One in four participants have brought operations back in-house after realising that they could be provided better – and in some cases at a lower cost – internally.

    Cost savings expected from outsourcing did not materialise for 44 per cent of respondents, and nearly two out of three ended up paying for services they thought were included in the contracts with vendors...

    Silicon: Big Businesses Turn Their Backs on Outsourcing

    .NET pros and Cons

    Picture credit: Amazon UK
    Excel web sharing - spreadsheet collaboration over the Internet made easy with BadBlueTim Anderson's IT writing site has an interesting discussion board that lists .NET pros and cons. I've summarized some of the topics, below, to give a sense of the broad discussion areas. Of course, the fact that it's running on a PHP-based forum sends some sort of message...

    For: No-touch/Click-once deployment
    Against: The Microsoft factor
    For: Code access security
    Against: Executables easily decompiled
    For: Supports multiple languages
    Against: GUI applications are slow
    For: Linux support with Mono
    Against: Large runtime needed
    For: Easy component sharing
    Against: Memory usage is huge

    .NET Pros and Cons

    Monday, May 16, 2005

    The Iterative Phishing Scam

    (Picture credit Microsoft Corporation)
    Excel-web sharing of spreadsheetsThe crooks known as phishers have a brand new scam, according to News.com:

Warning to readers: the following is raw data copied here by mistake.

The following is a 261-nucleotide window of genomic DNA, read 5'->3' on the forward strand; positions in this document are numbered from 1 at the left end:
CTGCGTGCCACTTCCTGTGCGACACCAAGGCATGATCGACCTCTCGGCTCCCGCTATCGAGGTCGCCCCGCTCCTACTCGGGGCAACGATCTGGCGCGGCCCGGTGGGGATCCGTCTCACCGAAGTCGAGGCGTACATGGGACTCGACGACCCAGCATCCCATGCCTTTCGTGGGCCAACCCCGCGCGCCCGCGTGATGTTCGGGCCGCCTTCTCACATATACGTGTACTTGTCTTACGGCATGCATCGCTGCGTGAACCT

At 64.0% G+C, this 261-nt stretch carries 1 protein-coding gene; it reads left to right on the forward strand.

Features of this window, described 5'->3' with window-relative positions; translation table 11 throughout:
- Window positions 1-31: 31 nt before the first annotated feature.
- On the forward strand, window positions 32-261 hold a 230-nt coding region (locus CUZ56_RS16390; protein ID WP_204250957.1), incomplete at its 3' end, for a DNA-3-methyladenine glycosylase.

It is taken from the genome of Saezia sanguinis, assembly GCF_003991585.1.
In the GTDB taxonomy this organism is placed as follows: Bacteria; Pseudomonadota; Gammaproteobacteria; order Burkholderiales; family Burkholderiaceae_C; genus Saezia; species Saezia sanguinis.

...the phishing e-mails arrive at bank customers' in-boxes featuring accurate account information, including the customer's name, e-mail address and full account number. The messages are crafted to appear as if they have been sent by the banks in order to verify other account information, such as an ATM personal-identification number or a credit card CVD code, a series of digits printed on the back of most cards as an extra form of identification.

    This is an especially dangerous scam because it leverages real consumer data that the bad guys may have already collected through other means. Consider the ChoicePoint debacle, for example, or any one of another recent mass-disclosures of consumer data.

    One hypothetical scenario: a bogus merchant who has already collected consumer data from ChoicePoint is now mass-mailing these phishing messages. The intent would be to collect even more data from victims. This time, perhaps they'll get an ATM PIN to augment the bank account number they've already stolen.

    Just a reminder: if you're interested in seeing how to detect phishing and fight back against the phishers themselves, check out this previous blog entry.

    In the mean time, I'd double-check every email from a supposed financial institution by voice-calling the firm.

    News.com: New phishing attack uses real ID hooks